Well known for his opinion against major labels, the man who stamped the inspirational line, “free the music and your cash will follow,” has turned the tables and signed a two album deal with Warner Brothers Records. Ryan Raddon aka Kaskade explained to Billboard that the decision was made to simply grow his audience: “I don’t need the factory behind me. I just need help getting my music heard.”
Kaskade also explain that “the primary reason the deal happened [is to] get new music out there.” Though no news of an album release date have been announced yet, it seems as though the Grammy nominee is sitting on unheard music that will be arriving sometime throughout the year.
Without avoiding the obvious fact that Kaskade has always been a strong advocate for independent labels and artists – especially after only recently launching his new Arkade Label – he illuminated more details on his new decision:
“Although I’m a producer, I’m an artist first. I think a lot of majors look at electronic musicians as producers first – they say like, ‘Hey cool, we’ve got all these topline writers and this act we’re trying to break so can we get a room together and you can do this to it? And you can do that to it?’ It seems formulaic. It was important to me that my voice not be lost, and that anyone I was going to do business with understood that I enjoy songwriting, I singing, writing and producing. I don’t need the factory behind me, I just need someone to help me get my music heard by as many ears as possible. When I met Cameron Strang and shared my vision with him, I felt like, okay, this guy gets it. It’s not like he’s some dance music aficionado, but he understood how to build an artist and that was what was important to me. He’s not trying to put me in a box or make me his pet producer. It felt like the right place to go.”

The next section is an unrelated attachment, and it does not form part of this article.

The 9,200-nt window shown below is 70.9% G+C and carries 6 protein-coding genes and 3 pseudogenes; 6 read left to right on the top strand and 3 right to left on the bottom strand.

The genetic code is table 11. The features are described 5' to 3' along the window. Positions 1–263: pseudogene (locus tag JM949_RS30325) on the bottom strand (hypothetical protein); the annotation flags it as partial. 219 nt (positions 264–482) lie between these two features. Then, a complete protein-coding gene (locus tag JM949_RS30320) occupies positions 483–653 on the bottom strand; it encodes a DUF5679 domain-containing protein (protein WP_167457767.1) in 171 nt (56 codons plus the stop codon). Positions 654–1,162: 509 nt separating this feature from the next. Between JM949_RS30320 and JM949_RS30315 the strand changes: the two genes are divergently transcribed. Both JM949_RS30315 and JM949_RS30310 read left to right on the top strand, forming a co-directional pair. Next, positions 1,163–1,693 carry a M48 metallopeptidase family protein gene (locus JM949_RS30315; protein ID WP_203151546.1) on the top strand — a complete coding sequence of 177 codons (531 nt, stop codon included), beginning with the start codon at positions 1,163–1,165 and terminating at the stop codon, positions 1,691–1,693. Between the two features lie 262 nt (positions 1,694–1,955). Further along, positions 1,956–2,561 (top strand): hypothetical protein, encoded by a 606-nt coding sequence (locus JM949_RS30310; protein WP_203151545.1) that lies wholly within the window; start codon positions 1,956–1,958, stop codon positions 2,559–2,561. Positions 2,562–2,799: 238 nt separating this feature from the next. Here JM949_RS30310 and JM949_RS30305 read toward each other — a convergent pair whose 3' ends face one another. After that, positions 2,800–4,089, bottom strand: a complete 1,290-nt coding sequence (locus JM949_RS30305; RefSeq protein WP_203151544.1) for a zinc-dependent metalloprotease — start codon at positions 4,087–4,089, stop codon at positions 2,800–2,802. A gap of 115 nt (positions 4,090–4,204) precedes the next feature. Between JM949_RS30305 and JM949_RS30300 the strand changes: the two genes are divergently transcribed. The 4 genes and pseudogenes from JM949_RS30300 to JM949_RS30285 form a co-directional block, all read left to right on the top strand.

In the end, Kaskade hopes his long time fans will understand the choice to go major label won’t be the start of any paramount change in his style and aesthetic. “That’s been so much of the formula for breaking dance music so far. Pair a producer with a hot-at-the-moment artist who has stuff on the radio and wait for the explosion. But that was never at the top of the list of things to do for me. And Warner is cool with that. They’re like, ‘You do you and we’ll get the music out there as far as possible.’”
Describing his upcoming music as “matured,” he said he is ready to go deeper and explore a new facet of electronic music. “So much of dance music up until now has been that and it’s a shame. There’s so much more out there. The good news is I think people are finally ready to hear it. They’ve scratched beneath the surface of what this electronic music thing is and they’re ready for what’s next. I’m going to give it to them.”